Are child support laws enforced fairly?
Deadbeat parent is a pejorative term for parents who fail to fulfill parental responsibilities to their children. However, the term is almost always used to describe fathers, though there certainly are deadbeat mothers. It is generally assumed that children belong with mothers, and often this is true; but having worked in a social service agency that served many single parent households, I had the benefit of meeting many custodial parents who were fathers working hard to create safe, nurturing homes for their children. A study and article by Robert Franklin, on the Board of the National Parents Organization, showed there is a built-in judicial bias in most family courts for fathers even before any evidence is presented, and a preference for maternal custody.
The study showed 69 percent of male attorneys concluded judges always or often act in favor of the mother automatically, while fathers have to prove their ability to care for their children even in joint custody cases. Forty percent (40 percent) of female attorneys agreed. Almost all attorneys (over 90percent of male attorneys and over 80 percent of female attorneys) said family court judges exhibit prejudice against fathers at least some of the time.
This is an important subject because there is no argument that children benefit when both parents are involved in their lives, even if the parents are no longer together. Devaluing the role of either parent with the child creates disunity instead of creating a stable environment for the child. Because of the unintentional judicial bias and the way fathers are treated by the child support system, sometimes fathers who are doing the best they can are penalize with jail, and driver’s license suspensions for situations beyond their control. Courts do not give appropriate consideration to the following situations.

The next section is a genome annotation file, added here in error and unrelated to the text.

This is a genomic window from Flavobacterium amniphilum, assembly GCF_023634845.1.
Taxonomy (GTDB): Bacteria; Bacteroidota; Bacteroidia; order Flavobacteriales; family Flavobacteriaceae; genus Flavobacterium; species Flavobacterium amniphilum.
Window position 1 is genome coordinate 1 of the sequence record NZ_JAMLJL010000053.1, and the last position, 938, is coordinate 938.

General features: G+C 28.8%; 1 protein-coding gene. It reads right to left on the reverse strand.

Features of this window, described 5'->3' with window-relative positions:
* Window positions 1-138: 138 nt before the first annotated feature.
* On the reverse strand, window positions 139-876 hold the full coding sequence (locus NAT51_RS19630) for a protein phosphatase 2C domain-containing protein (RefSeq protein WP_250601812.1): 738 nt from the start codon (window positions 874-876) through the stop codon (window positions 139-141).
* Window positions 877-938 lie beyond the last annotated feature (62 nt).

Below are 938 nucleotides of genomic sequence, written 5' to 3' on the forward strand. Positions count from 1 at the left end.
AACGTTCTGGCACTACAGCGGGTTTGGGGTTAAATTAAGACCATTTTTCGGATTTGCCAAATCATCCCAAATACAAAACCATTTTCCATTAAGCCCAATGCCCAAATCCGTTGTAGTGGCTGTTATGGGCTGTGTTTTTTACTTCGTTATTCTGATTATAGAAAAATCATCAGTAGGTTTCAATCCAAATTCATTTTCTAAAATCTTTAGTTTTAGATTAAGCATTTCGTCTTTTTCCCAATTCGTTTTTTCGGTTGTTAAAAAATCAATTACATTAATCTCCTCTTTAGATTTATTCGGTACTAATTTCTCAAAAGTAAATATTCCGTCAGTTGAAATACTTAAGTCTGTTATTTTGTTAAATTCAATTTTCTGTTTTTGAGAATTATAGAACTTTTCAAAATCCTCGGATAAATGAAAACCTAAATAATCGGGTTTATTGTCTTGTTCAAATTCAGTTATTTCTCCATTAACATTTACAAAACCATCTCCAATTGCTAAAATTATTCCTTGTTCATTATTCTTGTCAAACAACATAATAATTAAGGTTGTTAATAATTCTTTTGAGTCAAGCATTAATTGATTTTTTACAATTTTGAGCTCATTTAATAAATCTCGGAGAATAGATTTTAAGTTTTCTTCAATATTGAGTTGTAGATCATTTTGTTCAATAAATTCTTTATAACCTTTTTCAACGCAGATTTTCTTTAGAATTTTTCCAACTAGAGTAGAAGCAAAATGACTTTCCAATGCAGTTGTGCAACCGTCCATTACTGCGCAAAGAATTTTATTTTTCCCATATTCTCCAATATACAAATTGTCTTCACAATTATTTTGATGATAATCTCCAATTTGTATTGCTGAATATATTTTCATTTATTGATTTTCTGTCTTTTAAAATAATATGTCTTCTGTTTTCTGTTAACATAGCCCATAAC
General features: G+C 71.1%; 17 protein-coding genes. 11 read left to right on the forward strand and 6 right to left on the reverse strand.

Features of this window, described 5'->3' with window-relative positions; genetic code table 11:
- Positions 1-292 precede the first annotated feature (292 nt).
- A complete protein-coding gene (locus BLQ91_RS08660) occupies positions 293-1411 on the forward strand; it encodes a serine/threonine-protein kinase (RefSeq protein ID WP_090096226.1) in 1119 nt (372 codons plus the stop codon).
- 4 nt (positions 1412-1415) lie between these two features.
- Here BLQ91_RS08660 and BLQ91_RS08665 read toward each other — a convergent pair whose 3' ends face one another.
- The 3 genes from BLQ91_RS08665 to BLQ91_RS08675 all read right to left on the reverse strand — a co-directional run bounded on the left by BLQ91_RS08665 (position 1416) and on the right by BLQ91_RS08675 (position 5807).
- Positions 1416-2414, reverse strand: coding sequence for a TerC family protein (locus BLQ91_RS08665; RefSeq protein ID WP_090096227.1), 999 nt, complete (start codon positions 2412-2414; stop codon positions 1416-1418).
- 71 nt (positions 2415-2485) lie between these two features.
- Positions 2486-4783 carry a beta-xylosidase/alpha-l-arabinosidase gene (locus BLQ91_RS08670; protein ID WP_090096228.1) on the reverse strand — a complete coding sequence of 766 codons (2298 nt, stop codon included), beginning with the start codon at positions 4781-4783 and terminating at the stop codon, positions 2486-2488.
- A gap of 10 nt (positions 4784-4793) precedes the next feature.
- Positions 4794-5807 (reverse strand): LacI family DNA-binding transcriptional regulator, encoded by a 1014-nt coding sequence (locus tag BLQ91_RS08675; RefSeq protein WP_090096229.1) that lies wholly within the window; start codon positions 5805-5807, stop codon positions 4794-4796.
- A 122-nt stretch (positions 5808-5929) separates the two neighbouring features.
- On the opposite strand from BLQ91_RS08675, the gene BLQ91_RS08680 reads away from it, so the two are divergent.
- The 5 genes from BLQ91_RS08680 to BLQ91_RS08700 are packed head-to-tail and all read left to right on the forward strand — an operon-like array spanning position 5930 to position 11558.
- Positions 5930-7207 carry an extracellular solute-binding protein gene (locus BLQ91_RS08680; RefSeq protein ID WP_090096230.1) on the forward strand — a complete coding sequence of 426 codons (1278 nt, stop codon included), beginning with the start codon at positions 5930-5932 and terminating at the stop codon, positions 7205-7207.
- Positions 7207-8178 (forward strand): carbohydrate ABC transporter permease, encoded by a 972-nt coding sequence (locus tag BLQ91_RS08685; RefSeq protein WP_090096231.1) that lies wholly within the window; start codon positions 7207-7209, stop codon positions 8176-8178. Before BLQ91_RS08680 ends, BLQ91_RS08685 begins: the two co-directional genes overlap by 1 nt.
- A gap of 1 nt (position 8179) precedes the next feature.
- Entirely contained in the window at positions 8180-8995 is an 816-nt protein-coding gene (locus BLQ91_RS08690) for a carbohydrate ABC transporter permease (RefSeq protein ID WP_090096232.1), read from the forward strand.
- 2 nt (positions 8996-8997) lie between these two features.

1. Setting child support payments that recognize income and ability to pay;
2. Allowing fathers unable to afford attorneys a fair opportunity to be heard;
3. Recognizing that jailing or suspending the license of a parent who is working, but not earning enough to meet child support obligation, will make it even harder to comply when a modification should be in order;
4. Assigning such penalties when the parent is making the effort to comply only adds court fees on top of existing child support, making the ability to pay even farther out of reach; and rather
5. Allowing opportunities to equally share custody, eliminating child support requirement in such cases.
I observed a case in which a father tried to explain that because of a past conviction, he had not been able to find a job, but shared in the care of his children and was always present in their lives. In tears he tried to explain to the judge his financial circumstances that prevented his ability to pay the amount of child support ordered. And, instead of considering a modification, I watched as the judge ordered that he be placed under arrest. No one was helped that day.
Judges Smith and Everett’s Driver’s License Clinic scheduled October 13, 2017 acknowledges the hardships created when the license is suspended, and provide guidance in having the license reinstated. They understand that many of those with suspended licenses, due to child support, work in low wage jobs during hours in which buses are not scheduled. Without driving privileges, they would likely lose jobs making them and their children even more vulnerable.
Parents with child support obligations must act responsibly as well. If there is a child support order, payments made directly to the custodial parent do not count against the obligation. Neither does money spent on the child. Further, changes in custody arrangements must be done through modifications approved by the court. Assuming you will get a reduction in child support because the children were in your custody during the summer months is a mistake too many non-custodial parents make, to their detriment.
The major obligations for non-custodial parents are to maintain a caring relationship with the child(ren) and share in their financial support. Often the mother may have children request purchases of other items making it difficult to say no. However, if the income cannot accommodate these extra purchases and timely payment of the child support obligation, the child will understand. It does not benefit the children or the parents to have penalties imposed that include jail, garnishment of wages, interception of tax refunds, property seizure, and suspension of business and driver’s license that prevent the parent generating income.
Further, the Child Support Enforcement Agency and the family court should seek ways to give equal consideration and value to the important role of both parents to create stability and a loving environment for the children.
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